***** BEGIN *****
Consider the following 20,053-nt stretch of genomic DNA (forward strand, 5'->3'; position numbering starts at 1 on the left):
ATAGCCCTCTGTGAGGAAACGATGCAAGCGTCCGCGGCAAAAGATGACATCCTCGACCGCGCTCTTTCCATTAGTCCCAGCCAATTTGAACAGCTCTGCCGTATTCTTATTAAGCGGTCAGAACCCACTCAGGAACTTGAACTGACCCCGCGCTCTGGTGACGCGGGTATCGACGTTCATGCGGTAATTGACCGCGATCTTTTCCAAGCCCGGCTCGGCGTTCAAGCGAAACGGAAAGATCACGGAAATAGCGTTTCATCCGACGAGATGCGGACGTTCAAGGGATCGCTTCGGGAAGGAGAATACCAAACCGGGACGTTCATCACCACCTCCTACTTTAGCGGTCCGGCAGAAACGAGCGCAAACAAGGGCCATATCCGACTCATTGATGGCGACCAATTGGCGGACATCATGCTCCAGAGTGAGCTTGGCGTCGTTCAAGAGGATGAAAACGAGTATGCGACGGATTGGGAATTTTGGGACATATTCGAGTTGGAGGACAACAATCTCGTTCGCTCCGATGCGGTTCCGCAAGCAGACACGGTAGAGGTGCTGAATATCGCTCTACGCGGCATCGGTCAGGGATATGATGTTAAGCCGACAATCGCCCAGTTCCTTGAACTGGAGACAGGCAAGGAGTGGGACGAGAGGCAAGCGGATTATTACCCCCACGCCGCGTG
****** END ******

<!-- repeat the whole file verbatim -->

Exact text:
Consider the following 20,053-nt stretch of genomic DNA (forward strand, 5'->3'; position numbering starts at 1 on the left):
ATAGCCCTCTGTGAGGAAACGATGCAAGCGTCCGCGGCAAAAGATGACATCCTCGACCGCGCTCTTTCCATTAGTCCCAGCCAATTTGAACAGCTCTGCCGTATTCTTATTAAGCGGTCAGAACCCACTCAGGAACTTGAACTGACCCCGCGCTCTGGTGACGCGGGTATCGACGTTCATGCGGTAATTGACCGCGATCTTTTCCAAGCCCGGCTCGGCGTTCAAGCGAAACGGAAAGATCACGGAAATAGCGTTTCATCCGACGAGATGCGGACGTTCAAGGGATCGCTTCGGGAAGGAGAATACCAAACCGGGACGTTCATCACCACCTCCTACTTTAGCGGTCCGGCAGAAACGAGCGCAAACAAGGGCCATATCCGACTCATTGATGGCGACCAATTGGCGGACATCATGCTCCAGAGTGAGCTTGGCGTCGTTCAAGAGGATGAAAACGAGTATGCGACGGATTGGGAATTTTGGGACATATTCGAGTTGGAGGACAACAATCTCGTTCGCTCCGATGCGGTTCCGCAAGCAGACACGGTAGAGGTGCTGAATATCGCTCTACGCGGCATCGGTCAGGGATATGATGTTAAGCCGACAATCGCCCAGTTCCTTGAACTGGAGACAGGCAAGGAGTGGGACGAGAGGCAAGCGGATTATTACCCCCACGCCGCGTG